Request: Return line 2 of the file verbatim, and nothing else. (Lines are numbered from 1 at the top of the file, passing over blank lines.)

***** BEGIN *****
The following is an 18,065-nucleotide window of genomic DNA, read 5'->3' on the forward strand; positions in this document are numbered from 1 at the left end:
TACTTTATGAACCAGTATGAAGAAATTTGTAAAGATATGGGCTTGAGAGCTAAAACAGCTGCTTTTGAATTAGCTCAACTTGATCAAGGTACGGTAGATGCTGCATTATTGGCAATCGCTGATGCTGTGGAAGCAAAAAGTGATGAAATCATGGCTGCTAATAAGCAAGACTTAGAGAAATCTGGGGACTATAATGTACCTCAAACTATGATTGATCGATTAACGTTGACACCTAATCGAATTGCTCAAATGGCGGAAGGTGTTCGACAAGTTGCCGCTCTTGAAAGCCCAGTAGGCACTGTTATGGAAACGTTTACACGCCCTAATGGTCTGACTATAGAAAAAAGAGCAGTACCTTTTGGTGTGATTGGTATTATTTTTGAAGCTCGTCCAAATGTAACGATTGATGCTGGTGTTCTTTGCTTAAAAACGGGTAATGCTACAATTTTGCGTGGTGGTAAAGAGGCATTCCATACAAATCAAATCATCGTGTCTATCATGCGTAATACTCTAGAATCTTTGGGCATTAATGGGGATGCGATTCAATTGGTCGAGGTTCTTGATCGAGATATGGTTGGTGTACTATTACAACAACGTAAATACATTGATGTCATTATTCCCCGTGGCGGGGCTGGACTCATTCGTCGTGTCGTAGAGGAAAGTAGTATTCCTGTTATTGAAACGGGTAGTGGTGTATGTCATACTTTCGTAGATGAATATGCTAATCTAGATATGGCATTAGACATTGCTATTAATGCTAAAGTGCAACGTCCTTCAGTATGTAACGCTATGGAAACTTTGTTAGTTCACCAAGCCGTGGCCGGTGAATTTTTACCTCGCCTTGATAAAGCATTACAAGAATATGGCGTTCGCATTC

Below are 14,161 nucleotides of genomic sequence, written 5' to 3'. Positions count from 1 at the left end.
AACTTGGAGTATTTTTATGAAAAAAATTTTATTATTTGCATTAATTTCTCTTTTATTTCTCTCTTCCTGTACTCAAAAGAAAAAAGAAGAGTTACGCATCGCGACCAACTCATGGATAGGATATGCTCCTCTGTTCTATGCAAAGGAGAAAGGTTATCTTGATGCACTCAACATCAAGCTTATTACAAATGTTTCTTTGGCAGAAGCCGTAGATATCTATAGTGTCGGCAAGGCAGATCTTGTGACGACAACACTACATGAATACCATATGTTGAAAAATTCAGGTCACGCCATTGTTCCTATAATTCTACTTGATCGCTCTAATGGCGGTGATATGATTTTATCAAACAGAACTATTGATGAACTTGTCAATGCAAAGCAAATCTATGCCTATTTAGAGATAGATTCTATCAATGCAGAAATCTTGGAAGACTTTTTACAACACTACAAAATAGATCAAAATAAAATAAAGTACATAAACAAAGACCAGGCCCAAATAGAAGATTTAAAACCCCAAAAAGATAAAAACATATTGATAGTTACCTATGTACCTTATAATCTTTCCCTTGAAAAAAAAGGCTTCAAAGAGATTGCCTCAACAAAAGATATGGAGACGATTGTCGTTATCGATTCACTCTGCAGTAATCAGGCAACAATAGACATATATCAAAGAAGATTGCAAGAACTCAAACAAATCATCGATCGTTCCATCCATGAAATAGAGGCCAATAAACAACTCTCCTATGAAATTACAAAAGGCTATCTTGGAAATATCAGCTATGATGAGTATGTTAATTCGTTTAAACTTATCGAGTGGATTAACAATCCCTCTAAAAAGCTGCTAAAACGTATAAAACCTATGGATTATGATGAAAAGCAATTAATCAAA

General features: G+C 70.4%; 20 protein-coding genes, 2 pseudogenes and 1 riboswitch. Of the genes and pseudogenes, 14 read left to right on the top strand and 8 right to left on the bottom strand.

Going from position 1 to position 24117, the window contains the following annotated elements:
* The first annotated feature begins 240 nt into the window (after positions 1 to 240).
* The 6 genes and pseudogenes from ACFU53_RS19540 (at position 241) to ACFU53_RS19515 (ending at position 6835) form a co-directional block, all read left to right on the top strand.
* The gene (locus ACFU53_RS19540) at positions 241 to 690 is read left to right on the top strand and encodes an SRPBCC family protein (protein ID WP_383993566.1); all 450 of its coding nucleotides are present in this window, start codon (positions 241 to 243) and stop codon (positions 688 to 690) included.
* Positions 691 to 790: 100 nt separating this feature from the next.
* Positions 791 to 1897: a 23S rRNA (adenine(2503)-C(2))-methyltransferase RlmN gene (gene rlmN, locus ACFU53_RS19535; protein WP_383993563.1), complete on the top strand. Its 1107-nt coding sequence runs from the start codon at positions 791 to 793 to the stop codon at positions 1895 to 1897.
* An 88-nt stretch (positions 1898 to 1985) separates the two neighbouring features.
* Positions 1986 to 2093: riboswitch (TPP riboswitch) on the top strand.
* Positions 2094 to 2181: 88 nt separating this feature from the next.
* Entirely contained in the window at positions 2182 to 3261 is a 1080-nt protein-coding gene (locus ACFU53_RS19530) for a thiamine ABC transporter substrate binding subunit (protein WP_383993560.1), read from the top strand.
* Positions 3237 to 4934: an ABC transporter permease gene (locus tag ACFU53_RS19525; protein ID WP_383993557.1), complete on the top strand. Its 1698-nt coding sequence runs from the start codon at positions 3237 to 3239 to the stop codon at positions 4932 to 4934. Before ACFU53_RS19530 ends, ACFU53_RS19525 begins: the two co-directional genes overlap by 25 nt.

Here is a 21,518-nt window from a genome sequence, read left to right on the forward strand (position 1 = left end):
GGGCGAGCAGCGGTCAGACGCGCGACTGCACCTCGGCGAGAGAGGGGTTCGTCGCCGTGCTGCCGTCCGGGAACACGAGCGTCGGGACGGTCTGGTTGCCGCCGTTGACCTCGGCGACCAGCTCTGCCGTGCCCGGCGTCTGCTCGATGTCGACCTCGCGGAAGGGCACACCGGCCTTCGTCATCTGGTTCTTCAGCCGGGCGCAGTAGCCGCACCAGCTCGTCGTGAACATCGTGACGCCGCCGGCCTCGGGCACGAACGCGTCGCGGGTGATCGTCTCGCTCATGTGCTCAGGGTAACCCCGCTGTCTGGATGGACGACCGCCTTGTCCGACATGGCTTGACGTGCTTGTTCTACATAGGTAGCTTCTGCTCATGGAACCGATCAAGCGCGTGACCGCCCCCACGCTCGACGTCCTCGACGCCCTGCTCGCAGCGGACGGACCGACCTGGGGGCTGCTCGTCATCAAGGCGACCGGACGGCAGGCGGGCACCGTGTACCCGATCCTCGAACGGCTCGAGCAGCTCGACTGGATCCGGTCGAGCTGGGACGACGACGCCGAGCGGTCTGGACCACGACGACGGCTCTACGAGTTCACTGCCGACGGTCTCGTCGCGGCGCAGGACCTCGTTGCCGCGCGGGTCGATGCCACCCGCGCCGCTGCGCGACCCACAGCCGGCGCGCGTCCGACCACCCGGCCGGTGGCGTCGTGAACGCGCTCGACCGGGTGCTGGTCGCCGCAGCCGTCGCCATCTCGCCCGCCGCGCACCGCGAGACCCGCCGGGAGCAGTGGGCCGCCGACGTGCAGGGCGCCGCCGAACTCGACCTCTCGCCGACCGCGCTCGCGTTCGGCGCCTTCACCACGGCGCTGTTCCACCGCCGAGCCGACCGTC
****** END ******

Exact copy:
TACTTTATGAACCAGTATGAAGAAATTTGTAAAGATATGGGCTTGAGAGCTAAAACAGCTGCTTTTGAATTAGCTCAACTTGATCAAGGTACGGTAGATGCTGCATTATTGGCAATCGCTGATGCTGTGGAAGCAAAAAGTGATGAAATCATGGCTGCTAATAAGCAAGACTTAGAGAAATCTGGGGACTATAATGTACCTCAAACTATGATTGATCGATTAACGTTGACACCTAATCGAATTGCTCAAATGGCGGAAGGTGTTCGACAAGTTGCCGCTCTTGAAAGCCCAGTAGGCACTGTTATGGAAACGTTTACACGCCCTAATGGTCTGACTATAGAAAAAAGAGCAGTACCTTTTGGTGTGATTGGTATTATTTTTGAAGCTCGTCCAAATGTAACGATTGATGCTGGTGTTCTTTGCTTAAAAACGGGTAATGCTACAATTTTGCGTGGTGGTAAAGAGGCATTCCATACAAATCAAATCATCGTGTCTATCATGCGTAATACTCTAGAATCTTTGGGCATTAATGGGGATGCGATTCAATTGGTCGAGGTTCTTGATCGAGATATGGTTGGTGTACTATTACAACAACGTAAATACATTGATGTCATTATTCCCCGTGGCGGGGCTGGACTCATTCGTCGTGTCGTAGAGGAAAGTAGTATTCCTGTTATTGAAACGGGTAGTGGTGTATGTCATACTTTCGTAGATGAATATGCTAATCTAGATATGGCATTAGACATTGCTATTAATGCTAAAGTGCAACGTCCTTCAGTATGTAACGCTATGGAAACTTTGTTAGTTCACCAAGCCGTGGCCGGTGAATTTTTACCTCGCCTTGATAAAGCATTACAAGAATATGGCGTTCGCATTC